During a disc episode these are the concerns:
- ▪️Putting a brace on without causing more pain or damage to the spine is on top of the list. Too much movement to get the brace on is not good for a dog when you are trying to limit movement of the back.
- ▪️Additional muscle atrophy in the spine is another big concern, as muscle strength is very important to maintaining spinal health.
- ▪️Unnecessary discomfort, pain, and anxiety can be caused by having to wear this device tight enough to limit movement. Adequate limited movement is supplied with owner commitment to safe and effective 100% STRICT crate rest 24/7.
- ▪️Braces would require monitoring for pressure (rub) sores. Also, if not properly fitted (not covering from thoracic down to tail) there is the potential to create a fulcrum. It is hard to immobilize the entire back and not end up creating a fulcrum that stresses out adjacent discs. A brace would not be a preventative measure.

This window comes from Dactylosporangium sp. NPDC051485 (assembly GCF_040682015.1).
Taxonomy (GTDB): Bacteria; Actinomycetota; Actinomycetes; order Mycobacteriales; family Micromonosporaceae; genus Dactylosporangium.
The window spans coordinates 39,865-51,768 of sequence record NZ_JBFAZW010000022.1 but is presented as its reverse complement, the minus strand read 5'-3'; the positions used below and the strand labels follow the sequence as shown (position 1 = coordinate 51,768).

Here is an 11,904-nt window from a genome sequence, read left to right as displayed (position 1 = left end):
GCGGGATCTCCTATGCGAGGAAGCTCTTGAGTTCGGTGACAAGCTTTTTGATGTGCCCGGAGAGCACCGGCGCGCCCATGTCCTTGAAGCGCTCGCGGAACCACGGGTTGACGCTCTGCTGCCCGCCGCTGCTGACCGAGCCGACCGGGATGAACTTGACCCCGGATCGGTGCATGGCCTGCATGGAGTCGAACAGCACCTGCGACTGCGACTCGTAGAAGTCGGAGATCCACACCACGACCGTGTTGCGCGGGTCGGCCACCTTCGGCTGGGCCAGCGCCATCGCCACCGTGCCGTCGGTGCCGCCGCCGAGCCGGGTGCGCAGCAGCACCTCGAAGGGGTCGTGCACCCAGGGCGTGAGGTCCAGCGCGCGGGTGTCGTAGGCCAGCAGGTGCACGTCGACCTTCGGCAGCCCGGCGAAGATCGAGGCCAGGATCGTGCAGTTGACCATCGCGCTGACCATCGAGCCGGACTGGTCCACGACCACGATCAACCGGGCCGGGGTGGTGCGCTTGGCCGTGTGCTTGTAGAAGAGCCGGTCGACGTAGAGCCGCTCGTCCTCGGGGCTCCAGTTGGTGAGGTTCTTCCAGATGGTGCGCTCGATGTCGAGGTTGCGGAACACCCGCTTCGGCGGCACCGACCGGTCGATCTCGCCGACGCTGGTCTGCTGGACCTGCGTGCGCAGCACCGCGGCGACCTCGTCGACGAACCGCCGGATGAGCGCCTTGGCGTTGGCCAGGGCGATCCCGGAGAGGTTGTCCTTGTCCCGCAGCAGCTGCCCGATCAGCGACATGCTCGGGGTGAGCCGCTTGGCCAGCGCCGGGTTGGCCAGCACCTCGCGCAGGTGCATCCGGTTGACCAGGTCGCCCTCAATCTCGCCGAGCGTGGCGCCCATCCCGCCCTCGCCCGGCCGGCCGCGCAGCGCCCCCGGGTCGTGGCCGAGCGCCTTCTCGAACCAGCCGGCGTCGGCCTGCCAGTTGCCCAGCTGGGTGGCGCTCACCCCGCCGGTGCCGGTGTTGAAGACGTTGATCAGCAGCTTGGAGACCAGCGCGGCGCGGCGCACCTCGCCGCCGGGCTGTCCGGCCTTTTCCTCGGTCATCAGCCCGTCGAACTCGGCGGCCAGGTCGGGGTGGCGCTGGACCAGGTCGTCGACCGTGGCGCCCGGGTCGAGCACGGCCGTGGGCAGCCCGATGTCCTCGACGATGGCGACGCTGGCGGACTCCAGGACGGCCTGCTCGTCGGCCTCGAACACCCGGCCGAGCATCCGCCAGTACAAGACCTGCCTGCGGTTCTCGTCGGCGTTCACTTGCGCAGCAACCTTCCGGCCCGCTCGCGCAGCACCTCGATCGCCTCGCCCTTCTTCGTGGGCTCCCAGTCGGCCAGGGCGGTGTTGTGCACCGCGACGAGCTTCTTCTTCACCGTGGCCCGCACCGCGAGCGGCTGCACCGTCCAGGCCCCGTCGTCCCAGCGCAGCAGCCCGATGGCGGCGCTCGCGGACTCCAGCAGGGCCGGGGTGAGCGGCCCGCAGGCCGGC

- ▪️Disc disease is the cause of prematurely aging discs. A disc problem happens at the point the disc has hardened too much. Any activity such as turning to lick a paw or putting on and off a brace could be the last straw for a disc that is no longer flexible.
- ▪️At this time, there isn’t enough research on braces for Dodgerslist to support their use with an IVDD dog. What we do know is that strict crate rest is what works to heal a disc. Crate rest is proven and safe.
Stem Cell Therapy
Dodgerslist has been asked several times about Stem Cell Therapy for IVDD. At the present time, there has not been enough published research for us to support it. There is research going on now at Colorado State, and we are watching for their published results: csu-cvmbs.colostate.edu/vth/veterinarians/clinical-trials/Pages/stem-cell-injections-for-dogs-with-chronic-severe-spinal-cord-injuries.aspx As with any new treatments, therapies, or supplements, Dodgerslist advises you to research thoroughly before using on your dog.